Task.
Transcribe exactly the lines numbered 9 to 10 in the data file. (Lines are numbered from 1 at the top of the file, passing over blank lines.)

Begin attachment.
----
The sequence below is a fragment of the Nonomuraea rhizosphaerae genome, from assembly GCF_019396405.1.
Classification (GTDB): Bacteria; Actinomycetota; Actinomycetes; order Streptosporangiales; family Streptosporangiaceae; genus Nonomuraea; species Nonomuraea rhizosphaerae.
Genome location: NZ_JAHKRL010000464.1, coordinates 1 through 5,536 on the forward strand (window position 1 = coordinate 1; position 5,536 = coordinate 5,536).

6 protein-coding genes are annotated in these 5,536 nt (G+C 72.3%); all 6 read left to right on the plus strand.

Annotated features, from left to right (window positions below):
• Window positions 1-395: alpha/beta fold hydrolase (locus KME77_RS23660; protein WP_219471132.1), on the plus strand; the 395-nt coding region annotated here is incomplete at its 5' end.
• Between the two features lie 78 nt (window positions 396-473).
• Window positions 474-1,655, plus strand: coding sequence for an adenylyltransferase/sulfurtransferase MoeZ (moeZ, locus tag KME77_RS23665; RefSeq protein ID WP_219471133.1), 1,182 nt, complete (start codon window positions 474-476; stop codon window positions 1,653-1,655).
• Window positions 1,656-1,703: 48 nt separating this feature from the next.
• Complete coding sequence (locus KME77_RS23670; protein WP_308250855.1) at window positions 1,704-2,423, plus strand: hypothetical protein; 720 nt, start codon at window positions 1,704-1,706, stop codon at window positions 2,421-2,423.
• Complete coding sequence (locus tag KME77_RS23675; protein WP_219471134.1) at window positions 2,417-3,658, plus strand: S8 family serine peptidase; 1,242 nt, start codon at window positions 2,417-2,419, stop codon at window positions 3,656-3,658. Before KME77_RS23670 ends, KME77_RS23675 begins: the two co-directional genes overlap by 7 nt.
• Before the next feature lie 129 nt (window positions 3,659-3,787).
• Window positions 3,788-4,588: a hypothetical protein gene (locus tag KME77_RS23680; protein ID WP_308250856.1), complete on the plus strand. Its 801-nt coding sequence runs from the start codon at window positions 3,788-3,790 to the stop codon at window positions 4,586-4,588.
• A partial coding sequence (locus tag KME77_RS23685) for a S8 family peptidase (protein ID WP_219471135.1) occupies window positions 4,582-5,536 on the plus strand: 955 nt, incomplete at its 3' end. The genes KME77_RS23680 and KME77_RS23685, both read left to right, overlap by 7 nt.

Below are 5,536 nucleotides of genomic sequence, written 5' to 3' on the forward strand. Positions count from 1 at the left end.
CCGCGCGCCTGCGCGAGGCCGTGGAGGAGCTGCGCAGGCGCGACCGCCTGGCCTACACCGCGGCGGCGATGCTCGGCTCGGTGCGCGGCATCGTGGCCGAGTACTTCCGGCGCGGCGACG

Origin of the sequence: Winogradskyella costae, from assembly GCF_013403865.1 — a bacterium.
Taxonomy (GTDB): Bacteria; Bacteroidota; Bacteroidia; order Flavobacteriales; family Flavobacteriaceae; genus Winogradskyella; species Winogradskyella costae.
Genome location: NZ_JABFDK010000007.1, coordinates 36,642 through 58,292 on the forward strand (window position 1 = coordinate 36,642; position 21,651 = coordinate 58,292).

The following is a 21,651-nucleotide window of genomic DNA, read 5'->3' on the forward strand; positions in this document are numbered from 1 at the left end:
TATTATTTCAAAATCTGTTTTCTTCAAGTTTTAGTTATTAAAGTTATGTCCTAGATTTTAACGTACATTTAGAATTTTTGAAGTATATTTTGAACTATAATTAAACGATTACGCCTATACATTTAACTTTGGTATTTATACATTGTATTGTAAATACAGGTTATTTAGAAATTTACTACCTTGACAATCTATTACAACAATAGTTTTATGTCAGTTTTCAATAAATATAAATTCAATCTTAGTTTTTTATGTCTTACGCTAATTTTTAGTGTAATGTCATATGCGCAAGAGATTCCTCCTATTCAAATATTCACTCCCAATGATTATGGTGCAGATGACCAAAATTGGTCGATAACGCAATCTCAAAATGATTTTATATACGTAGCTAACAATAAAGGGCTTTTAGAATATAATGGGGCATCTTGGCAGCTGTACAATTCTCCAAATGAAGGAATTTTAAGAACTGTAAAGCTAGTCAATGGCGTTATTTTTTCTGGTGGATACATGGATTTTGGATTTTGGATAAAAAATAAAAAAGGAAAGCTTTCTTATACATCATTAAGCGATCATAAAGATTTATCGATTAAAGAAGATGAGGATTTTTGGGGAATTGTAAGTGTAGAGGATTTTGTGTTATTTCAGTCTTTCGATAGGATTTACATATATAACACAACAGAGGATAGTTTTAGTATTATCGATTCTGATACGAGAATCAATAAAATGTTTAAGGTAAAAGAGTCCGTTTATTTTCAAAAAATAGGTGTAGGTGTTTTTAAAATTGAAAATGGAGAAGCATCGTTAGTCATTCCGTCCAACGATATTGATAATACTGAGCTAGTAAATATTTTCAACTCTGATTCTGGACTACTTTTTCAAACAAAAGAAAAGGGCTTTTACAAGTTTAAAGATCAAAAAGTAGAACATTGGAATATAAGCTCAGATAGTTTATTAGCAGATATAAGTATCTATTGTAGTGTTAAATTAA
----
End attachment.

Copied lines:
• Window positions 1,656-1,703: 48 nt separating this feature from the next.
• Complete coding sequence (locus KME77_RS23670; protein WP_308250855.1) at window positions 1,704-2,423, plus strand: hypothetical protein; 720 nt, start codon at window positions 1,704-1,706, stop codon at window positions 2,421-2,423.